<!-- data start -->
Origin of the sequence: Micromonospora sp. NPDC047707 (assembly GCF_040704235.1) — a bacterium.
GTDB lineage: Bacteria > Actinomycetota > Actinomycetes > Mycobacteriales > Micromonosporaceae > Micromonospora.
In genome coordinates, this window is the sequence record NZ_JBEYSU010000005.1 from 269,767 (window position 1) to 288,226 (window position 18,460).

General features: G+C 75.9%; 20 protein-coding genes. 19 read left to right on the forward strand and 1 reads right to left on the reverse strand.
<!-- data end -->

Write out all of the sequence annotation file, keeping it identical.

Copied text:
Origin of the sequence: Micromonospora sp. NPDC047707 (assembly GCF_040704235.1) — a bacterium.
GTDB lineage: Bacteria > Actinomycetota > Actinomycetes > Mycobacteriales > Micromonosporaceae > Micromonospora.
In genome coordinates, this window is the sequence record NZ_JBEYSU010000005.1 from 269,767 (window position 1) to 288,226 (window position 18,460).

General features: G+C 75.9%; 20 protein-coding genes. 19 read left to right on the forward strand and 1 reads right to left on the reverse strand.